Servicing the Tub and Agitator
©2006 Publications International, Ltd.Replace a damaged agitator
with a new one of the same type.
Unscrew the cap on top of the
agitator and pull straight up;
the agitator should lift off.
washing machine tub, or basket, generally doesn't cause problems.
However, at times it may cause damage to the laundry, make a lot of
noise, vibrate, or stop completely.
If laundry is torn during
the wash cycle, feel around the tub. If you find a rough spot, you may
be able to smooth it with an emery board. Sand the spot lightly. If
this doesn't work -- or if you have to cut to bare metal to remove the
roughness -- the tub should be replaced. In this case, it's probably
much wiser to replace the entire washer.
The agitator -- the
finned part that fits on the tub shaft -- can also tear laundry if the
fins are cracked or broken. You may be able to solve the problem
temporarily by pinching off the splinters with pliers and lightly
filing the plastic smooth, but this is just a stopgap measure; the
agitator should be replaced. Replace a damaged agitator with a new one
of the same type. To do this, unscrew the cap on top of the agitator.
With the cap off, pull straight up on the agitator; it should lift off.
If it doesn't move, rap its side with a hammer. If it still won't lift
off, drive wedges under the bottom rim of the agitator to dislodge it.
Then set the new agitator into place and replace the agitator cap.
to the snubber, a padlike device sometimes located under the agitator
cap, can cause the machine to vibrate excessively. The snubber may have
a suspension spring in it. Lift off the agitator cap and examine the
snubber. If the spring is broken, or if the pad is visibly worn,
replace the entire snubber. Snubbers might also be found at the splash
guard at the top of the tub, under the transmission, or as part of the
water pump housing. Look around until you see it.
If the machine
doesn't have a snubber, listen for noise at the suspension unit between
the tub and the machine cabinet. The suspension unit has fins or pads
that may need replacement. In some cases, the entire unit may have to
be replaced. Another noise point is the basket support nut. Tighten the
nut or, if you can't tighten it, replace it.
Sudden tub stops
can be caused by a broken motor belt, but they are usually due to poor
tub loading. Check to see if wet laundry is wadded around the bottom of
the tub shaft, or under the basket or agitator assembly. Remove the
basket or agitator in order to remove the laundry easily.Servicing the Water Pump
all washing machine parts, the water pump probably takes the most
punishment, because it is constantly in use. When the pump fails, you
can hear or see the trouble: a loud rumbling inside the machine, or a
failure of the water to drain out of the tub. Here's what you can do to
fix the problem:
©2006 Publications International, Ltd.Take the pump apart and clean
away all debris inside the pump.
Also clear away debris from
the water tubes.Step 1:
Check the drain hoses to make sure they are draining properly. Remove
the water supply hoses from the back of the washer. With long-nosed
pliers, extract the filter screens from the valve ports in the washer
or from the hoses themselves. Wash the screens thoroughly. Then replace
them and reattach the hoses. If the machine still rumbles or doesn't
drain, examine the pump.Step 2:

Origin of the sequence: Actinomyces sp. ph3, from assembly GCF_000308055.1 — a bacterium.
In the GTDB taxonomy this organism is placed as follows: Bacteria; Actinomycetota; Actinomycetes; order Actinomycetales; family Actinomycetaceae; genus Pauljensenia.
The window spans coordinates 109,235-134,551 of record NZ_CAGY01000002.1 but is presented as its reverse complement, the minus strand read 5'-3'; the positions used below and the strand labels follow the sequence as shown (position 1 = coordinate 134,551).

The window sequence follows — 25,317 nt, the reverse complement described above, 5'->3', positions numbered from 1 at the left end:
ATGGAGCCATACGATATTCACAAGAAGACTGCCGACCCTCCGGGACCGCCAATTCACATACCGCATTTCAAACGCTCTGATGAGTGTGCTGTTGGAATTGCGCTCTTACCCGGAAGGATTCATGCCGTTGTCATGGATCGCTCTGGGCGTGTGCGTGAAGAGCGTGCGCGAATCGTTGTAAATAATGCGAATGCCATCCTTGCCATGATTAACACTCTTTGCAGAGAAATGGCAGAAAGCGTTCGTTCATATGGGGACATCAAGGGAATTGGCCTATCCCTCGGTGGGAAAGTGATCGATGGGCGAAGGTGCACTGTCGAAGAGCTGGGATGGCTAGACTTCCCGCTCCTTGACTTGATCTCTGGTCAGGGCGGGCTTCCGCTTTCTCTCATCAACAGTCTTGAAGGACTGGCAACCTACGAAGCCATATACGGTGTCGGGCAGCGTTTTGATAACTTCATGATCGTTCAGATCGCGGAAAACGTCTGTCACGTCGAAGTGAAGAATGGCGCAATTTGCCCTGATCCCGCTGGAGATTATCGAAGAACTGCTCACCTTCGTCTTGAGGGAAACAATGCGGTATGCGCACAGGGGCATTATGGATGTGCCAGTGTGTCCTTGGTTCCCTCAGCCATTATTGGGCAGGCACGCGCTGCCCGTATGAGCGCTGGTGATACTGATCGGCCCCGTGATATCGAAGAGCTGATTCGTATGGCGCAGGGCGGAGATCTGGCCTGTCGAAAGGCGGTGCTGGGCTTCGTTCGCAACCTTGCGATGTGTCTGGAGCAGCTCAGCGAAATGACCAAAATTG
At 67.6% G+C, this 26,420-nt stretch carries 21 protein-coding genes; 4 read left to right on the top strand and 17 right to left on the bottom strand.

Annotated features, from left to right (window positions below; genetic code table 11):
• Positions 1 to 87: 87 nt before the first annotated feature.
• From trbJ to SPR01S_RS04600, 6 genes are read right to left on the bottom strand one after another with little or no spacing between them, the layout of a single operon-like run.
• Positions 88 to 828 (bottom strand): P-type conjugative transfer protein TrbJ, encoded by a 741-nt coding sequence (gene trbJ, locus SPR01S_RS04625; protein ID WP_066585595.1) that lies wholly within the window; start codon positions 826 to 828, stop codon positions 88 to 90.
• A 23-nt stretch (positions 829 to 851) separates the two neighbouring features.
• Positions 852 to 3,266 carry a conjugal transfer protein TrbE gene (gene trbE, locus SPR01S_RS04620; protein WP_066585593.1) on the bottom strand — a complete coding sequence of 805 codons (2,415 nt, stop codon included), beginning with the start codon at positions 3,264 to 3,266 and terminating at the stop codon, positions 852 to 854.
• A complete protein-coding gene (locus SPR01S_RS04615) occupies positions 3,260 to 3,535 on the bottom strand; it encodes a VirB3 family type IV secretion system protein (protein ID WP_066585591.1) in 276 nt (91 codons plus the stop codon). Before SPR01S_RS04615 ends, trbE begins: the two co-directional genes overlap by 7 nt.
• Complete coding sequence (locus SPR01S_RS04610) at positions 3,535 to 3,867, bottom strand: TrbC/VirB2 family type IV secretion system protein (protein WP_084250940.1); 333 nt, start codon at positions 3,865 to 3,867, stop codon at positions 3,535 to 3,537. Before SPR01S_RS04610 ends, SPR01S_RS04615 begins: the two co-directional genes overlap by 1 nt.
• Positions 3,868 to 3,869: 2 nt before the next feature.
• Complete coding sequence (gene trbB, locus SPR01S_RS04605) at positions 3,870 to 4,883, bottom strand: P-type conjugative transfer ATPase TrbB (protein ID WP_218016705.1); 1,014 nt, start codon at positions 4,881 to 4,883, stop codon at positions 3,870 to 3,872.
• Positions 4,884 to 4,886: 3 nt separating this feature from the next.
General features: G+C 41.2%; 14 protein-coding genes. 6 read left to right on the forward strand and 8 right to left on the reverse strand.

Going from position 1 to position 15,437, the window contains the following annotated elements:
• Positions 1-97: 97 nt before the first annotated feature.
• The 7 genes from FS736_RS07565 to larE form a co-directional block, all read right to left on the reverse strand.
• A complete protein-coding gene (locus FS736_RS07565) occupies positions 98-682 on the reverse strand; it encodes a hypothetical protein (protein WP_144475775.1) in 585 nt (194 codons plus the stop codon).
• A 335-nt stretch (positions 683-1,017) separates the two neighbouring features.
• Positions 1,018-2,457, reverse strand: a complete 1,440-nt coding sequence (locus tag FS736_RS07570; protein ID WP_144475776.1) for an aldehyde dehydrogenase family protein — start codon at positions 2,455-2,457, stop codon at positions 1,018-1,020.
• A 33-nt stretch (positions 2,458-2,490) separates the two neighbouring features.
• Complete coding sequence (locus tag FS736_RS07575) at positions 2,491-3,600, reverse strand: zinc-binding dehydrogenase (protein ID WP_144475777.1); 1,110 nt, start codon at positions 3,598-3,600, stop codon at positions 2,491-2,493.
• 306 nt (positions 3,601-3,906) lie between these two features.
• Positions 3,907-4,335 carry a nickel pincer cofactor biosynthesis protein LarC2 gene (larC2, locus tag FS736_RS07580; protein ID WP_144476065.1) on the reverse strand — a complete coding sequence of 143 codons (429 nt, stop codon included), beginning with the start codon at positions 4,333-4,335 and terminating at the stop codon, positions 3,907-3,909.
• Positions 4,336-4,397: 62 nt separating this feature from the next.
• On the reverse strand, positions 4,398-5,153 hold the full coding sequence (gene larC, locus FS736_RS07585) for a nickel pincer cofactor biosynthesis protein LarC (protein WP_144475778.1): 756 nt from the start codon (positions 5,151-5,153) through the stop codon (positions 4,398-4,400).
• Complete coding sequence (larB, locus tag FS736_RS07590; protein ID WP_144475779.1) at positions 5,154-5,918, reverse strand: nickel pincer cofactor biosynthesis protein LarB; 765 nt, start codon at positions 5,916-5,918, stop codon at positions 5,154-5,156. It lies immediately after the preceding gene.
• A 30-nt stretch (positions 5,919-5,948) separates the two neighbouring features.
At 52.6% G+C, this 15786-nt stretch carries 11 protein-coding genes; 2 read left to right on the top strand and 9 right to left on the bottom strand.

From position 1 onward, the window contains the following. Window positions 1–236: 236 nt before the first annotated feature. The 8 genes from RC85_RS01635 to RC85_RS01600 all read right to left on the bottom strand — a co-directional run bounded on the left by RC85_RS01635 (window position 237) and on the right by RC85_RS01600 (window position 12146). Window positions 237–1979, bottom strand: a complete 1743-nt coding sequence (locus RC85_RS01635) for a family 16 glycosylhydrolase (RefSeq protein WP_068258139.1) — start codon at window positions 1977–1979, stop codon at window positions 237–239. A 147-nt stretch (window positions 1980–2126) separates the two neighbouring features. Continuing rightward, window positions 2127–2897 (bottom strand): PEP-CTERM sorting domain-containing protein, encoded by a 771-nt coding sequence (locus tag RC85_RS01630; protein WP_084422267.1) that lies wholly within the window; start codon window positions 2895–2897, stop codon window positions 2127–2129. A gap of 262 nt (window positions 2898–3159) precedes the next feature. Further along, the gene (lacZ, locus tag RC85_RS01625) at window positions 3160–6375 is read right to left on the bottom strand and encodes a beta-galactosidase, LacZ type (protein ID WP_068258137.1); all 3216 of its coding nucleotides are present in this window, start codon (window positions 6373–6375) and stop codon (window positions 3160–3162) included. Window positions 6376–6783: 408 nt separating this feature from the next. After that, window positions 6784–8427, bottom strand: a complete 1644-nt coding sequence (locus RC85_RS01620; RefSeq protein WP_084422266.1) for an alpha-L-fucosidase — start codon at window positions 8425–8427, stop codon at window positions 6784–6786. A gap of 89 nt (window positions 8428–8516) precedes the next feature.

To access the pump, first bail and sponge out any water in the
machine's tub. Then tip the washer over on its front, using a heavy
blanket or pad to protect the washer's finish. Remove the back service
panel. The pump is usually located along the bottom of the machine, but
with the unit tipped on its front it's easier to remove the pump
through the back than through the bottom of the washer.Step 3:
Locate the pump. It has two large hoses attached to it with spring or
strap clips. If the clips are the spring type, pinch the ends of the
clips together with pliers to release them, and slide the clips down
the hoses. If the clips are the strap type, unscrew the metal collar to
loosen the clamp. Disconnect the hoses by pulling them off the
connections. If the hoses are kinked or crimped at these connections,
straighten them as best you can and reconnect them. Then try the
machine again to see if this kinking was causing the problem. If the
machine still doesn't drain, you'll have to remove the water pump.Step 4:
To remove the pump, loosen the bolt that holds the drive belt taut and
move the washer motor on the bracket to loosen the belt. Move the motor
out of the way and unbolt the pump; it's usually held by two or three
hex-head bolts located on the bottom of the pump housing. As you loosen
the last mounting bolt, support the pump with your hand. Then lift the
pump out of the washer.Step 5:
You should take the pump apart if you can, because the trouble could be
lint, dirt, or pieces of cloth or paper clogging the pump impeller.
Clean away all debris inside the pump and clear any debris out of the
water tubes. Then reassemble the pump. Hook up the pump again and test
it. If cleaning the pump doesn't put it back into working order, or if
the pump housing can't be removed, replace the pump with a new one of
the same kind.Step 6:
To install the new pump, set it into position and connect the mounting
bolts to the pump housing. Move the motor back into position. Tighten
the drive belt on the motor by prying it taut with a hammer handle or
pry bar; it should give about 1/2 inch when you press on it at the center point between the two pulleys.Step 7:
Reconnect the hoses leading to the pump.Or Replace tighten Drive Belts and Tightening Pulleys